In the Upper Peninsula, for example, some of the high-demand, high-wage health care occupations projected to grow the most through 2028 include respiratory therapist, which is projected to grow by 12.5% and requires an associate degree to earn $23 to $29 per hour; physical therapist assistant, which is projected to grow by 14.3% and requires an associate degree to earn $22 to $29 per hour; and ambulatory health services, which includes outpatient services such as physician's offices and dentist's offices and is projected to increase nearly 8% through 2028.

The state's aging trend also affects Michigan's manufacturing sector, where miscellaneous manufacturing, which includes medical equipment manufacturing, is projected to grow at the fastest rate of all industries in the sector. In the Upper Peninsula, long-term industry employment projections through 2028 show increases of 13.5% in computer and electronic product manufacturing, 21.2% in machinery manufacturing and 19.5% in miscellaneous manufacturing.

Bay College is investing heavily to promote its water technology curriculum, Bay College President Laura Coleman said. Water technology workers in the U.S. tend to be older and lack gender and racial diversity in certain occupations. Nearly 85% of them are male and two-thirds are white, according to a 2018 report by the nonprofit Brookings Institution's Metropolitan Policy Program in Washington, D.C.

"Quite frankly, the state of Michigan is in a crisis mode for skilled, licensed water and wastewater operators and supervisors," Coleman said. "We at Bay College are proud to have developed the leading water technology program in the state of Michigan."

Today's event also celebrated three U.P. student success stories whose career pursuits reflect the latest trends in high-demand, high-wage jobs across the region in growing sectors such as manufacturing, water technology and health care:

  • Adam Williams, a 26-year-old Futures for Frontliners program participant, works in research and development at Engineered Machine Products (EMP) in Escanaba. The 2013 graduate of Gladstone Area High School is working full time while enrolled in Bay College's mechatronics program to learn more about the state-of-the-art technology EMP is using to develop next-generation robotic applications.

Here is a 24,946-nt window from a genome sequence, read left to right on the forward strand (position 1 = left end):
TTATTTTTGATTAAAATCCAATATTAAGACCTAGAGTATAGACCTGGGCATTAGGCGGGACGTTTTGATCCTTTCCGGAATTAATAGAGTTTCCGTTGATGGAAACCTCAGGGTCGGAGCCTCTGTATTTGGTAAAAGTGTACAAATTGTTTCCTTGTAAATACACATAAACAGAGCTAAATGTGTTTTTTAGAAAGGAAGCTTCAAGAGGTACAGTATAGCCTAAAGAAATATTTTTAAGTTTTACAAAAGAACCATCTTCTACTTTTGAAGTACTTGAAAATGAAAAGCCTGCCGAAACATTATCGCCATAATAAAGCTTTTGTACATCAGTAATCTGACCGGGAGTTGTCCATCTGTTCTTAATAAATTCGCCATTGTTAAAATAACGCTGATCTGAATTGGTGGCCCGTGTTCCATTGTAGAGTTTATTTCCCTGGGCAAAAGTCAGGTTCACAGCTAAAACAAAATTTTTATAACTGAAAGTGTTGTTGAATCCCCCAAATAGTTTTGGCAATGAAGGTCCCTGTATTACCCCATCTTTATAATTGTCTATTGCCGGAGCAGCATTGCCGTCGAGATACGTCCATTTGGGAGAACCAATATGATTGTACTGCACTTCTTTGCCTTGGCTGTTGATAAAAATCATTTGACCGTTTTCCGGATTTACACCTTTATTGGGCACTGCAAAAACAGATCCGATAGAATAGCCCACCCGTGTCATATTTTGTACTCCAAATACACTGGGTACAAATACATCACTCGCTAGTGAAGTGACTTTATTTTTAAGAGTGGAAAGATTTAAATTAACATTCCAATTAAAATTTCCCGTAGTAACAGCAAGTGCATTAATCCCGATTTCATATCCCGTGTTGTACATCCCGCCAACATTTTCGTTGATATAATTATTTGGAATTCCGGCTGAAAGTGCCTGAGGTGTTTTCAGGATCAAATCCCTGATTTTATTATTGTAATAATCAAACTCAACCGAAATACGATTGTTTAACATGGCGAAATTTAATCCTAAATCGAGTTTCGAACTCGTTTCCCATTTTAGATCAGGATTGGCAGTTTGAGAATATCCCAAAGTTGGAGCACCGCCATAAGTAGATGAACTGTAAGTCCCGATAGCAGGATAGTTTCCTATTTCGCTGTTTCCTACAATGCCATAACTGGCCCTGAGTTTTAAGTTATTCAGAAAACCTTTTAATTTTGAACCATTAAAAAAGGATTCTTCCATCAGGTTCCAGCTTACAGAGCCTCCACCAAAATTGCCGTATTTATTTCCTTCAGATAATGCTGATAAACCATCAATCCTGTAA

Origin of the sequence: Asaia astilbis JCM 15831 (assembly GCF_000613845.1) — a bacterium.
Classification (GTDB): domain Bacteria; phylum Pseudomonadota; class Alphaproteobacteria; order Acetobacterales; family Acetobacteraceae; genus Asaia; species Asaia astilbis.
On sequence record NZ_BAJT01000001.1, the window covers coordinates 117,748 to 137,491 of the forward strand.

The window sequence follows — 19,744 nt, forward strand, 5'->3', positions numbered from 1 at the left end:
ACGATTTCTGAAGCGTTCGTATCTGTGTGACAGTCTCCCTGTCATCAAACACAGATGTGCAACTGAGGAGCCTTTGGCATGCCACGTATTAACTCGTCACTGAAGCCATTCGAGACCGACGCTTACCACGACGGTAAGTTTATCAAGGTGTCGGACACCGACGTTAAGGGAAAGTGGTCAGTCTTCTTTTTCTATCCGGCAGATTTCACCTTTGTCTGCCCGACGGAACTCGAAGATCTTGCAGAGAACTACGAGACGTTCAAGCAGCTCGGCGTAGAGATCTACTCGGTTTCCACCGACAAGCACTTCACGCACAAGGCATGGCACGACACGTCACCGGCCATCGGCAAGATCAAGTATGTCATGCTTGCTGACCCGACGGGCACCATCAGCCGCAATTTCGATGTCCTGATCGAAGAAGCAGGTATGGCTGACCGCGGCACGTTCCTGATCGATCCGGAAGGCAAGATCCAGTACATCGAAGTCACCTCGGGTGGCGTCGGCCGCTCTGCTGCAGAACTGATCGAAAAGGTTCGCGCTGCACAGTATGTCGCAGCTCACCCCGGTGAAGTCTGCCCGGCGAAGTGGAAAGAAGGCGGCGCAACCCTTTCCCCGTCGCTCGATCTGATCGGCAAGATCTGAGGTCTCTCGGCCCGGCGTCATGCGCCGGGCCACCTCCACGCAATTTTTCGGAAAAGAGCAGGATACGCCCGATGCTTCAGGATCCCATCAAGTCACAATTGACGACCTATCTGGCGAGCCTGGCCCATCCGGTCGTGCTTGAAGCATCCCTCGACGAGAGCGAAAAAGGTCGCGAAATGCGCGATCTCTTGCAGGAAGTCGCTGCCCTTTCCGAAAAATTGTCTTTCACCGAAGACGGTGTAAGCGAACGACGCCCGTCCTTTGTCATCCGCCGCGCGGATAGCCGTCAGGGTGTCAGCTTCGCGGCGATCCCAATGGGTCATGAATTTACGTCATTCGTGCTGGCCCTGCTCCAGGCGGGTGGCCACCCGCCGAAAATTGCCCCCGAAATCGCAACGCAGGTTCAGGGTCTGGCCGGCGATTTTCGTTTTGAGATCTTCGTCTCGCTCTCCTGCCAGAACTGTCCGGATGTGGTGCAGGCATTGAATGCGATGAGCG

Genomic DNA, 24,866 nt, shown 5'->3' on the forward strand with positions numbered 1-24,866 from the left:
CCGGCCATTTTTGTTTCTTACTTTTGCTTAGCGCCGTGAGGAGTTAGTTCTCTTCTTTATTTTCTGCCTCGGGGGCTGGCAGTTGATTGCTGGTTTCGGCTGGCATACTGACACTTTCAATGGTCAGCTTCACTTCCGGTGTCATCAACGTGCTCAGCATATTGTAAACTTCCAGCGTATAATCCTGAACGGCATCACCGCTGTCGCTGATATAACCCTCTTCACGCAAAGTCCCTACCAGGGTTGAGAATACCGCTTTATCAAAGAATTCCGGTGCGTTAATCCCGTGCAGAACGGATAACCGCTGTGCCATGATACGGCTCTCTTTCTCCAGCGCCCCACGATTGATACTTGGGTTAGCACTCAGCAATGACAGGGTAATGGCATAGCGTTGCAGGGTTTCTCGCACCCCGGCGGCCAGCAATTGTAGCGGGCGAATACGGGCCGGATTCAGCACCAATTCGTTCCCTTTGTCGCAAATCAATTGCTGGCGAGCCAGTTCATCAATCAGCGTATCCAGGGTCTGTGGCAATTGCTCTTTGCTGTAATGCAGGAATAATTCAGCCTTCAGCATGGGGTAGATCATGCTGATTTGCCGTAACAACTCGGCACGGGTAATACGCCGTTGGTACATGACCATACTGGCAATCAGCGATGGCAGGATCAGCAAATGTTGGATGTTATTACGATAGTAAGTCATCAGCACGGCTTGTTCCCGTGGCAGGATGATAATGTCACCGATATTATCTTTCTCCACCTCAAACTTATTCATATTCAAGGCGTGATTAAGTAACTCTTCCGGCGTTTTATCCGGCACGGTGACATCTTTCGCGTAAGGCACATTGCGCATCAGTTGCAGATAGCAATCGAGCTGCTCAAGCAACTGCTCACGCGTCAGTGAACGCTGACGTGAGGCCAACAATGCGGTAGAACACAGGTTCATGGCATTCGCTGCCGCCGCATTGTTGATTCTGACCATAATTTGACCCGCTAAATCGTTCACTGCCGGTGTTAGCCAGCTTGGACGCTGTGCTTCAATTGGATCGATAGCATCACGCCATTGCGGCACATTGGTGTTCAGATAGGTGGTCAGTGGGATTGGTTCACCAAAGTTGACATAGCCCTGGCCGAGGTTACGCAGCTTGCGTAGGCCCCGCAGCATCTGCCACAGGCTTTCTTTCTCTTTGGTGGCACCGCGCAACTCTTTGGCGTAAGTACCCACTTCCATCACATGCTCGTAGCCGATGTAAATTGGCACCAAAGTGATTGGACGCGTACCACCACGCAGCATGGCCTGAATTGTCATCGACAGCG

• Another Futures for Frontliners success story, Laurie Fabbri is in Bay College's certified medical assistant program. The 44-year-old mother of two young children is using her newly learned knowledge while working at Cedar Hill Medical, a privately owned physician's office in Escanaba.
  • Thomas Thull, 20, is a 2019 graduate of Gladstone Area High School. He is enrolled in Bay College's water resource management program and an intern with the City of Grand Rapids Water Resource Recovery Facility.

Futures for Frontliners is a scholarship program announced by Gov. Whitmer in April 2020. The program launched last September, and more than 120,000 Michiganders submitted applications. The first program of its kind in the nation, Futures for Frontliners offers free in-district tuition to community college for Michiganders, with or without high school diplomas, who provided essential front-line services during COVID-19 Stay Home, Stay Safe orders between April and June 2020. The application period for this program has ended.

Michigan Reconnect is the largest effort in state history to ensure that more than 4.1 million Michiganders who are 25 or older and do not have a college degree will have an opportunity to earn an associate degree or skills certificate with free or discounted tuition. The $30M bi-partisan investment launched Feb. 2021 and will pay the cost of in-district tuition for eligible adults who want to pursue an associate degree or skills certificate at any of Michigan's public community colleges, including its three tribal colleges. The program also offers skills scholarships to help cover the cost of tuition through more than 70 private training schools with 120 programs that offer certificates in high-demand careers in industries such as manufacturing, construction, information technology, health care or business management. Learn more at